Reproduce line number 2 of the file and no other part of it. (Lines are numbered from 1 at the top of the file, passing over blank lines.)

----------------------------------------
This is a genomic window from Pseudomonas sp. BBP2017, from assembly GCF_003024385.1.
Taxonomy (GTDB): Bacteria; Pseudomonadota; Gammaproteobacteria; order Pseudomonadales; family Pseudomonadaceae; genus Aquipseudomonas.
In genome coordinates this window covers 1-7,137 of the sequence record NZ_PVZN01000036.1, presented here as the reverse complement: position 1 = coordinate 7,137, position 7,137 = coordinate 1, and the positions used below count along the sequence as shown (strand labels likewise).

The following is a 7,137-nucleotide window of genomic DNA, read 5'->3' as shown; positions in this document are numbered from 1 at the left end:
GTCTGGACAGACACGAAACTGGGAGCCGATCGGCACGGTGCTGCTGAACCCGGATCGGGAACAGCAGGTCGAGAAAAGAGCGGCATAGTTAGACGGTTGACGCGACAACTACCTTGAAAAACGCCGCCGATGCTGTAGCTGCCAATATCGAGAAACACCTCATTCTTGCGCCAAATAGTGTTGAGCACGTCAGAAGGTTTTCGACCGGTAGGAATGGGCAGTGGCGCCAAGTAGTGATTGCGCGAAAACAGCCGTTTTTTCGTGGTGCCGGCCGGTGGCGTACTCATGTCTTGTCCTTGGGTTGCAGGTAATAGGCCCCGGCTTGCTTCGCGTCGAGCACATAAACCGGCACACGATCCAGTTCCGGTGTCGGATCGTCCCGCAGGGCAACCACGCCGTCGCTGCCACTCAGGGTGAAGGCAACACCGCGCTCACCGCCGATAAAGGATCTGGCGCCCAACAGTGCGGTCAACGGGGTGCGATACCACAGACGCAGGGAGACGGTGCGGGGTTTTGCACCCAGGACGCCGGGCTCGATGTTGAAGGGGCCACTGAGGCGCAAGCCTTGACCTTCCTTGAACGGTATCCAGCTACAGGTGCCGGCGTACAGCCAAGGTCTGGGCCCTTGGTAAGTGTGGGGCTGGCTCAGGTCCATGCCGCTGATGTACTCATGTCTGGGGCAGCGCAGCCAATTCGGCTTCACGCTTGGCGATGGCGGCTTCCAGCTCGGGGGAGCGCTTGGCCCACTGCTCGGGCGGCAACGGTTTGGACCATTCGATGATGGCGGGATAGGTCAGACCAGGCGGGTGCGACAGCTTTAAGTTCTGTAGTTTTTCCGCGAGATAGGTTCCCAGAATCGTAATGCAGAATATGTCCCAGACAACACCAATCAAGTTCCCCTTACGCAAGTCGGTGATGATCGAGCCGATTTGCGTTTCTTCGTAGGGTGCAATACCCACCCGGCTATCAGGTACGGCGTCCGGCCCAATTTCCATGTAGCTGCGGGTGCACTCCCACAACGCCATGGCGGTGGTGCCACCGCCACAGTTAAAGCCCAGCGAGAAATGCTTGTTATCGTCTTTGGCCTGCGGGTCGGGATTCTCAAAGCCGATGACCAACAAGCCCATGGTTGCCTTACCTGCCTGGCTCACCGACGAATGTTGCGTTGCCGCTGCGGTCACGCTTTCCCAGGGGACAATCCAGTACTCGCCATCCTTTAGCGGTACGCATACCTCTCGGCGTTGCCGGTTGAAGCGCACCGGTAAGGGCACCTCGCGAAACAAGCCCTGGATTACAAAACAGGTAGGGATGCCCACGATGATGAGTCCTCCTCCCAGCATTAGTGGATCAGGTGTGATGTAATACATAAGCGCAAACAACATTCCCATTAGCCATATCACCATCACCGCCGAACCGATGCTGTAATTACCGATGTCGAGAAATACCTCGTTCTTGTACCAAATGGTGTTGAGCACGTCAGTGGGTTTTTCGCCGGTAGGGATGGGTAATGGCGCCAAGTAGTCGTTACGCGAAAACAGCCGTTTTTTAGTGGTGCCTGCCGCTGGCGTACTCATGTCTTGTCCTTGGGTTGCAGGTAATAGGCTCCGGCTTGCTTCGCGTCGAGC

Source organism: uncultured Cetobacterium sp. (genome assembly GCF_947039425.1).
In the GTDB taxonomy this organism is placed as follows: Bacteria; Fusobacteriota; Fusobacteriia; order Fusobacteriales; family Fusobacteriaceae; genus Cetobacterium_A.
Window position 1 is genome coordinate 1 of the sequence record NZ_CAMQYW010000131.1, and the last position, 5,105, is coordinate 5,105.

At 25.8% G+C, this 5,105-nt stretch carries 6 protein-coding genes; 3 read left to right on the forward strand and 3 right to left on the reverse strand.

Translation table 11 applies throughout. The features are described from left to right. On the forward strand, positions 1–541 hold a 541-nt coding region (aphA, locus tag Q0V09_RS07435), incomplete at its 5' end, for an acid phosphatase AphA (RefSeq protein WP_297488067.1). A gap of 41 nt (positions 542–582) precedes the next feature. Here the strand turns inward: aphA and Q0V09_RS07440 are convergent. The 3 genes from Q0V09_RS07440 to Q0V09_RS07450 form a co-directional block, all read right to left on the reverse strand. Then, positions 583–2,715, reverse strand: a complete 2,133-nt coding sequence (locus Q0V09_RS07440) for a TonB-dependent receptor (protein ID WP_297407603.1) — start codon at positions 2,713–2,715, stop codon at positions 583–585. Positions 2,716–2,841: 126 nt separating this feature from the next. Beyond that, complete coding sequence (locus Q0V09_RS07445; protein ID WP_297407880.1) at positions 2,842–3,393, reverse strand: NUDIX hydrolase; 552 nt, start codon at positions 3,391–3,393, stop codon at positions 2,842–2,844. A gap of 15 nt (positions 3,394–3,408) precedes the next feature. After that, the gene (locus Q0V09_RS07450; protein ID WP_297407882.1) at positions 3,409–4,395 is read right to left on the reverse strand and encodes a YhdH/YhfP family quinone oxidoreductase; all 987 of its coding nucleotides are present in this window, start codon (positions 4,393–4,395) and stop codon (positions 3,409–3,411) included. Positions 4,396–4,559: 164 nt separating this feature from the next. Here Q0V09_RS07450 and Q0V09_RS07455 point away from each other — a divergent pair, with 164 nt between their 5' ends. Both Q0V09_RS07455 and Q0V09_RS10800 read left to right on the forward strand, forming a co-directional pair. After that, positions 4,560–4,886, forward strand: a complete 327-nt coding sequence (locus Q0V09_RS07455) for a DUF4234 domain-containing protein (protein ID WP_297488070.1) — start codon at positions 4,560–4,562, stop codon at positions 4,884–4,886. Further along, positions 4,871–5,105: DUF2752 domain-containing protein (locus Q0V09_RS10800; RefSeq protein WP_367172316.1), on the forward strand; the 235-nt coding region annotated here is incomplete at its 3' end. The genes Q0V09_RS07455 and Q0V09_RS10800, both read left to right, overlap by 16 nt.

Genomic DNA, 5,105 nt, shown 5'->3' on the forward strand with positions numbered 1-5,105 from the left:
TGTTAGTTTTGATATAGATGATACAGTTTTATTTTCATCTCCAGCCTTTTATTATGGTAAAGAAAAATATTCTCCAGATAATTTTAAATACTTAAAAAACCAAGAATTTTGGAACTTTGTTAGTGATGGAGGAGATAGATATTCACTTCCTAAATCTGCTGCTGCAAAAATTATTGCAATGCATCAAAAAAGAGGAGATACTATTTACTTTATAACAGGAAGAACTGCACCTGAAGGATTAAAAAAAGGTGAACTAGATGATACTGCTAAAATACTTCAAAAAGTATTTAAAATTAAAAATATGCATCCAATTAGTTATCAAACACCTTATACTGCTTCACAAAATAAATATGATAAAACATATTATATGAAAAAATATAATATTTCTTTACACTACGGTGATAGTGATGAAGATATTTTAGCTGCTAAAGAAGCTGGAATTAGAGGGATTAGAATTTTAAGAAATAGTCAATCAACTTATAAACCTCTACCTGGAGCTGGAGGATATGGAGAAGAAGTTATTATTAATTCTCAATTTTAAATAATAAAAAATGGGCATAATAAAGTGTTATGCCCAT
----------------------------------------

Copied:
Taxonomy (GTDB): Bacteria; Pseudomonadota; Gammaproteobacteria; order Pseudomonadales; family Pseudomonadaceae; genus Aquipseudomonas.